One can only hope that the Swedish government and the broader society will be able to admit these mistakes and will be open to learning from others, for instance, from the international scientific community, East Asian countries and their Nordic neighbours. The fight against Covid-19 is far from over, and decisive action is needed to prevent further suffering and loss of lives and to ensure the health and wellbeing of all citizens and residents, regardless of age, health status, nationality or ethnicity.
Dr Camelia Dewan is a postdoctoral research fellow at the Department of Social Anthropology, University of Oslo, and a social anthropologist working on power, discourse and knowledge from colonial times to the present, with an ethnographic specialism in South Asia. She was born and raised in Stockholm. Her forthcoming book is “Misreading Climate Change: How Development Simplifications Fail Rural Environment and Society in Southwest Coastal Bangladesh” (University of Washington Press). She holds master’s degrees from Edinburgh and LSE, and a PhD from Birkbeck and SOAS, University of London.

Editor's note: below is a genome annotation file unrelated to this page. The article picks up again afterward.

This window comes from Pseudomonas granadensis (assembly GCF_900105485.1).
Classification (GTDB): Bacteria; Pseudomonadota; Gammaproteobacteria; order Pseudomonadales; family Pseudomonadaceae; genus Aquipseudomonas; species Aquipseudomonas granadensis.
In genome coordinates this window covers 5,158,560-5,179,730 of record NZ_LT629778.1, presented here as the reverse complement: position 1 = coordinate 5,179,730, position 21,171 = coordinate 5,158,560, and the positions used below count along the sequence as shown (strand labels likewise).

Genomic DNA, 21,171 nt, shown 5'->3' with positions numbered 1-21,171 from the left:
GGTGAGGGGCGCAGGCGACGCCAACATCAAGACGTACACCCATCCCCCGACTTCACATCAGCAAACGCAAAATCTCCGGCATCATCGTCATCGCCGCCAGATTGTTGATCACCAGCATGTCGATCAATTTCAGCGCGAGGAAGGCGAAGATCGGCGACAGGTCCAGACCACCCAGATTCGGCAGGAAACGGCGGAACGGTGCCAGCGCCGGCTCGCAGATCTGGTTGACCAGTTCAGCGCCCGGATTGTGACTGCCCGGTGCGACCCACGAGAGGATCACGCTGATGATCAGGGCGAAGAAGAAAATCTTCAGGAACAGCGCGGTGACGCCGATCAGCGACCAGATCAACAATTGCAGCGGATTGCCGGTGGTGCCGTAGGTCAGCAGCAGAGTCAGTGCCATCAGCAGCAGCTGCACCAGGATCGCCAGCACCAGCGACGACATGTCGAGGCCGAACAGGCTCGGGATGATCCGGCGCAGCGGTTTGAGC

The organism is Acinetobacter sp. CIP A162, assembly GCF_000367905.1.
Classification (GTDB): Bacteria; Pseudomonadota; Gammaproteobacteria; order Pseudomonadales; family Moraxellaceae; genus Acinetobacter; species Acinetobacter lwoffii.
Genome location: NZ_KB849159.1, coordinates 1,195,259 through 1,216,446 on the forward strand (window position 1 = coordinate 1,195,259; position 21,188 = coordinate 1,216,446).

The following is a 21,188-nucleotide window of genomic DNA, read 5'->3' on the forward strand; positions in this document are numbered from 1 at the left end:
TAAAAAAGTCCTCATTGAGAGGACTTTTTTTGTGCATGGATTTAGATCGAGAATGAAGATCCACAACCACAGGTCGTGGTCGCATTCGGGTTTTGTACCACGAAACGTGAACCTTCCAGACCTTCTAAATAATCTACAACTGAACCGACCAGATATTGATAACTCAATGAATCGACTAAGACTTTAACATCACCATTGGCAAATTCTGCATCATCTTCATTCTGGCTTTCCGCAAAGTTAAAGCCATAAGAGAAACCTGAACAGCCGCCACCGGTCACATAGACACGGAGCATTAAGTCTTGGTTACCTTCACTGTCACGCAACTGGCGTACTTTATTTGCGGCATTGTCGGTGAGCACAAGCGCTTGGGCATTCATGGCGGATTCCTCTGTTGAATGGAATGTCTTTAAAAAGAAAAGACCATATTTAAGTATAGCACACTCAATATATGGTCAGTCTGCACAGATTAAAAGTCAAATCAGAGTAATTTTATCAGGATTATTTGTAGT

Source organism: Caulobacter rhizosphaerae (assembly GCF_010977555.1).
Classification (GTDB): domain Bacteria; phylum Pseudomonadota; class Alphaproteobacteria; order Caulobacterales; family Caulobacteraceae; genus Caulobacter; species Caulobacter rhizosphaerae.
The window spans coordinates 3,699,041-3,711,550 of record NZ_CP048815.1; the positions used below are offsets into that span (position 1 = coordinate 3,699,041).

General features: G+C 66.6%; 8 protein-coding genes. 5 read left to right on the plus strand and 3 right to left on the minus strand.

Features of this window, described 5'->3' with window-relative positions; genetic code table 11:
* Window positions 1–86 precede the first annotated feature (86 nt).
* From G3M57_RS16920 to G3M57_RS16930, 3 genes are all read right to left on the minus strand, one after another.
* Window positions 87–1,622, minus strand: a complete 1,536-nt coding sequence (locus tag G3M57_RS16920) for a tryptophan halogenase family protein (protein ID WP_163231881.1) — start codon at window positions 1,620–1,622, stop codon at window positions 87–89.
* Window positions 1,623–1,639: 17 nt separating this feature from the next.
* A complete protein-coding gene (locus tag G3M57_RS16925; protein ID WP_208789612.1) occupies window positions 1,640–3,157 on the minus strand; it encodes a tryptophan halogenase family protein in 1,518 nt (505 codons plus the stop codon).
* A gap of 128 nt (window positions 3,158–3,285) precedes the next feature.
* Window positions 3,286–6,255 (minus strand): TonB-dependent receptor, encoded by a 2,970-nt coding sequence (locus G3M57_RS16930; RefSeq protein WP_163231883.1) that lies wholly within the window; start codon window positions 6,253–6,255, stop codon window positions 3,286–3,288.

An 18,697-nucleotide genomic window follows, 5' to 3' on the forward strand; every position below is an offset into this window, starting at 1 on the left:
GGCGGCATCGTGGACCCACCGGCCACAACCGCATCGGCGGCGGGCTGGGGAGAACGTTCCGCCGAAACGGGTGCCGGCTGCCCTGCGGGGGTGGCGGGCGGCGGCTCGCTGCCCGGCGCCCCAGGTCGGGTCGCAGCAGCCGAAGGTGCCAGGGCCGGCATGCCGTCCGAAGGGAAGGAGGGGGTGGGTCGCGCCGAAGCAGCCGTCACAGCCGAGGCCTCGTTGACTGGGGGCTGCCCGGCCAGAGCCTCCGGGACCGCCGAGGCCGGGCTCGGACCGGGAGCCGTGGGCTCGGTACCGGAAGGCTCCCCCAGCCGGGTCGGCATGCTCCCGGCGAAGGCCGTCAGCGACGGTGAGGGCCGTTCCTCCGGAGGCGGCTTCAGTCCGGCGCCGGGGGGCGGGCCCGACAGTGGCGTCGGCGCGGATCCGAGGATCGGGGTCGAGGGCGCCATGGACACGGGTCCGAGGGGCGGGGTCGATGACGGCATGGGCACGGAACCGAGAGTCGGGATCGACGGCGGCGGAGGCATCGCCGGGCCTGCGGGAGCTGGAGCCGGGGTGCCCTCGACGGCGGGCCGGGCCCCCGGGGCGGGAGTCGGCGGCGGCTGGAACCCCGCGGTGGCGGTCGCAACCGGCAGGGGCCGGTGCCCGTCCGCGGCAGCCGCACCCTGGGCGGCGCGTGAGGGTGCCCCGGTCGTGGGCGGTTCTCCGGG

The views expressed in this article are the author’s own and do not necessarily reflect Corona Times’ editorial stance, or the position of any institution.
The article is from Corona Times. The writer is Camilla Dewan.